What is the essential of effective prayer that this poet learned? It is obedience. It is a surrendered will. "Whatsoever we ask of him we receive because we keep his commandments and do those things that are pleasing in his sight." (1 John 3:22) Prayer is not tugging at God's skirts like a nagging and spoiled child till we persuade him, against his better judgment, to go our way instead of his. If our way is wrong, if we are outside his will and are willing to remain there, we may pray till the undertaker calls, but we will receive no more answer than did the shrieking priests of Baal. O, the agony of those desperate hours when we are trying to coax God into letting us go our own way! O, the hopeless futility of those prayers that we pray out of unsurrendered and rebellious hearts! It is the effective, fervent prayer of a righteous man (James 5:16), righteous at least in his motives and purposes and in his willingness to be right, that brings results. All other praying is to a sky of brass. "If I regard iniquity in my heart," said this saint, speaking out of the memory of many a futile visit to his closet, "If I regard iniquity in my heart, God will not hear me." (Psa. 66:18)

      But if there were memories of failures, there were also fresher and gladder memories of victories. From his experience he had learned that when he had ceased to regard iniquity in his heart, when he had been willing at any cost to let God have his way with him, God did hear and answer. He found that he did not have to coax God into his life any more than he had to coax the sunshine into his room. Only lift the blinds and the sunshine bursts in eagerly and gladly, however poor the room may be. Remove the obstruction, or even be willing to have it removed, and God will come in. He is infinitely more eager than ourselves. He even stands at the door and knocks (Rev. 3:20). The psalmist learned this and thus came into possession of the knowledge of how to use the greatest power on earth. And if he learned the secret, so may we.

      3. God's supreme lesson to him was a clearer and deeper knowledge of himself. An answer to prayer is always a thrilling experience. It is a great moment in any man's life when God's messenger can say to him what he said to Cornelius: "Thy prayer is heard." (Acts 10:31) But there is something even better than that. That is the new sense of God that comes to him who really prays effectively. God himself is always the best part of every answered prayer. That is the reason that prayer is so marvelously transforming.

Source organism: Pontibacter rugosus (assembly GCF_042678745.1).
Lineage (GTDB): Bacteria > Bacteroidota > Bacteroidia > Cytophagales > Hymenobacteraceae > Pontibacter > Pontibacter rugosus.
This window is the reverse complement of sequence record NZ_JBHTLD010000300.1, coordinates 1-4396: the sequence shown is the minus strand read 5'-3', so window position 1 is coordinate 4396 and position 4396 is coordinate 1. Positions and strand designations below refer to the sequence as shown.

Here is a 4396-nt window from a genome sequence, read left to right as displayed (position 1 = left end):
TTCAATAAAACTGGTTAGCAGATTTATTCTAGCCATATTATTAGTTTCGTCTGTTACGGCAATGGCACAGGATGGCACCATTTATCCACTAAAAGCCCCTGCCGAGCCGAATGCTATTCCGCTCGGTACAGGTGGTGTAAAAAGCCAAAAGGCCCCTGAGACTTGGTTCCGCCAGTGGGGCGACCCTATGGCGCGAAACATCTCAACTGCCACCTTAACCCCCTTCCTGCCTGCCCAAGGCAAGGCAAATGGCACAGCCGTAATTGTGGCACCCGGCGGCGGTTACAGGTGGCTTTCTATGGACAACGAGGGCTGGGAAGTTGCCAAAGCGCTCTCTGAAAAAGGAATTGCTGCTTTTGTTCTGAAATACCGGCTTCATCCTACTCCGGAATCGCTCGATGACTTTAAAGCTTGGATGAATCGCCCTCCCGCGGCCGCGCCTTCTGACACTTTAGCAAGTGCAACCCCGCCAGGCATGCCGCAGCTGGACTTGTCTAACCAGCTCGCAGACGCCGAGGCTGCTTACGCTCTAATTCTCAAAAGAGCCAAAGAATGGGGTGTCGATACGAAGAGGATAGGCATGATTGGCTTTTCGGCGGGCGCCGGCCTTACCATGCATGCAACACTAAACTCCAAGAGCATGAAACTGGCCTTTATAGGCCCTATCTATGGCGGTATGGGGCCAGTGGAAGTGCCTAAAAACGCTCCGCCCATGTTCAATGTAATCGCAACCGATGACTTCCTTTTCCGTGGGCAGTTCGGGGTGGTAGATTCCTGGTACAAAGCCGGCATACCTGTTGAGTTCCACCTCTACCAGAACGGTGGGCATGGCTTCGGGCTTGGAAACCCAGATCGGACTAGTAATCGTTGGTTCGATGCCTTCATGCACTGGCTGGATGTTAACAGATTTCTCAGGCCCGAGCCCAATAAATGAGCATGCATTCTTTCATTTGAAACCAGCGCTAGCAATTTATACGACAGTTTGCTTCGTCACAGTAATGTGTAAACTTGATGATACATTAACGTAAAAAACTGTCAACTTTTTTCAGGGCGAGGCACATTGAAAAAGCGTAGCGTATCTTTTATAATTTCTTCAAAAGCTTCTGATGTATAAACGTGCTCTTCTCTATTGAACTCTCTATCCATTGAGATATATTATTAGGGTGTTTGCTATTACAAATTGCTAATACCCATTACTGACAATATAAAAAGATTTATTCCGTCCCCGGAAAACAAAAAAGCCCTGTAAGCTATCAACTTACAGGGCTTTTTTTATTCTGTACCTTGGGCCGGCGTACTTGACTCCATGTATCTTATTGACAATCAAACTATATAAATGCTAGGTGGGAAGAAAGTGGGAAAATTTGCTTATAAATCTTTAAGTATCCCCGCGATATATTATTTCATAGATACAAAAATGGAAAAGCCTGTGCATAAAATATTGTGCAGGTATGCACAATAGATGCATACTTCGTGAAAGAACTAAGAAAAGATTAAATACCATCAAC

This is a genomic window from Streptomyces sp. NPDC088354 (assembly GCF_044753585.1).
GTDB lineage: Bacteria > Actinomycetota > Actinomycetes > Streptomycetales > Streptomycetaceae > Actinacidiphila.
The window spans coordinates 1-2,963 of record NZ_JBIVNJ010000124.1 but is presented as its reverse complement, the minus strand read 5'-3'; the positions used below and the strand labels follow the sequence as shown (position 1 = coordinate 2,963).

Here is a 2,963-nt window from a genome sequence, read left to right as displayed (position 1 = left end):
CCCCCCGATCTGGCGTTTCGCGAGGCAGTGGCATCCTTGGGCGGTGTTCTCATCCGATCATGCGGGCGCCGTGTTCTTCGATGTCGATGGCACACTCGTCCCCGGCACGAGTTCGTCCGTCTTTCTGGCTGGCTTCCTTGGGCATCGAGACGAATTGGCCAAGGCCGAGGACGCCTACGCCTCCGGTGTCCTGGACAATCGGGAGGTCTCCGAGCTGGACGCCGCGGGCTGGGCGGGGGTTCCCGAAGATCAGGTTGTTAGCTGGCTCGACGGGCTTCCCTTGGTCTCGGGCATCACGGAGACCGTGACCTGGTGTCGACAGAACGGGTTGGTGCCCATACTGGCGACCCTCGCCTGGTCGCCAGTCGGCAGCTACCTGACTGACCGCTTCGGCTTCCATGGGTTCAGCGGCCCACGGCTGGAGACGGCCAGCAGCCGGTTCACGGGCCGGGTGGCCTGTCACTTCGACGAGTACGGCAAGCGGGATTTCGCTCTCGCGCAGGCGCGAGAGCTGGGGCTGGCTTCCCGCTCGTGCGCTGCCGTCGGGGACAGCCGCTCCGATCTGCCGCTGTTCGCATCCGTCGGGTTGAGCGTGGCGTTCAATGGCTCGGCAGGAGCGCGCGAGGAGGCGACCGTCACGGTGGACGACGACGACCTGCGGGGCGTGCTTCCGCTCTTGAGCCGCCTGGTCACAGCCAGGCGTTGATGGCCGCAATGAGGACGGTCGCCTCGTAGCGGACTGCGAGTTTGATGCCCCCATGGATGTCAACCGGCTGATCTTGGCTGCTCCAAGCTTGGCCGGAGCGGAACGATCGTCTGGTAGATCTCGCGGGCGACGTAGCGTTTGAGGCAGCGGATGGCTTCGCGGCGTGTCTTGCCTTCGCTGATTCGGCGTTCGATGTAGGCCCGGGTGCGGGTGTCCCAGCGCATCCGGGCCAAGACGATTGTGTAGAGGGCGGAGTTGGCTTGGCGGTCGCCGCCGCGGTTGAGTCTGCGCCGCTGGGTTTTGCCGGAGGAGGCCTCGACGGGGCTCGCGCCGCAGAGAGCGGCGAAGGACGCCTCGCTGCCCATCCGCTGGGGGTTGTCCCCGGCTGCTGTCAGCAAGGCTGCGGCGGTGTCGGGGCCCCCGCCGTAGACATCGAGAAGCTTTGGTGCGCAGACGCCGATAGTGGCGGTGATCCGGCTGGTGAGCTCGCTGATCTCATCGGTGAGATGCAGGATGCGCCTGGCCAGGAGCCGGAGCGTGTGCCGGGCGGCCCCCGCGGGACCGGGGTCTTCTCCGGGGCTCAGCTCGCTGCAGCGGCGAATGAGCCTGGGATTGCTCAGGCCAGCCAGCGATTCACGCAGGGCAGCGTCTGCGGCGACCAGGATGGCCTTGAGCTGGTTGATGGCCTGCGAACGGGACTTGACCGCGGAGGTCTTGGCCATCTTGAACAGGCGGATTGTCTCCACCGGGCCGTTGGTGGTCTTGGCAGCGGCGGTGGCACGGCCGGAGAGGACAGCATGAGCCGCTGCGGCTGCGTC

"Why, then, should we do ourselves this wrong
      Or others, that we are not always strong?
      That we should ever weak or cheerless be,
      Anxious or troubled,
      When with us is prayer, and joy and peace
      And courage are with Thee?"

      III

      Here, then, is a man with spiritual springtime bursting upon the morning hills of his heart. No wonder he is eager to tell his story. Why does he tell it? Why do we?

      1. We do so from sheer necessity. We cannot but proclaim in some measure what we are. Why is the rose so red? It is not blushing for our pleasure. That is its nature. Why does Niagara thunder? It is not putting on a show to amuse the little handful of tourists that may chance to be present. It cannot help thundering. It has the might of the waters and the shoulders of the heights behind it. Why does Pike's Peak hood itself in white and wrap a fleecy cape of clouds about its bony shoulders? It is not tiptoeing for your benefit and mine. It climbs toward the stars with a beautiful naturalness. Why does the mockingbird sing? It sings spontaneously because of what it is. Even if a staid old apple tree gets springtime into its heart, it cannot keep it a secret. It must needs proclaim it to the world by decking itself in garments more winsome than that of a June bride. And it is for a kindred reason that the psalmist must tell what God has done for his soul. His is the irrepressible speech of a transformed personality.

      One day two ex-fishermen, Peter and John by name, were arrested and brought before the highest court of their land. After examination and private conference this wise and learned court reached a decision. "They commanded them not to speak at all nor teach in the name of Jesus." (Acts 4:18) But these men told the court frankly that from sheer necessity they must defy their orders. "We should be most happy to obey," they seem to say, "were it within our power. But obedience is for us a rank impossibility. We cannot but speak the things that we have seen and heard." And what they said was nothing more than sober truth. From the moment that they had been brought into the presence of the court they had been giving their testimony. "Now, when they saw the boldness of Peter and John, ... they took knowledge of them that they had been with Jesus." There was something about these one-time fishermen that reminded this cultured court of the Christ of God. We declare what God has done for us by what we are.

      2. We declare what God has done for us because we are specifically commanded to do so. E. Stanley Jones tells us that Gandhi teaches that no man ought to seek to propagate his religion because he can never be sure that he has found the truth. But the saints and the seers of the centuries seem, with almost one voice, to contradict him. Certainly he is contradicted by the Bible, and by the New Testament especially. Above all else he is contradicted by Jesus Christ. When he had healed the poor wretch of Gadara his command was, "Go home to thy friends and tell how great things the Lord has done for thee." (Mark 5:19) And when he had risen from the dead he left as his final charge to those who were his this very definite command, "Go and make disciples of all nations." (Matt 28 etc.) The answer to all who would seek to silence us is that of Peter and John: "We cannot but speak the things that we have seen and heard. ... We must obey God rather than men." Such may have been a part of the constraint of the psalmist. Such surely is one compelling reason for proclaiming our gospel on the part of those of us who in our hearts call Jesus "Lord."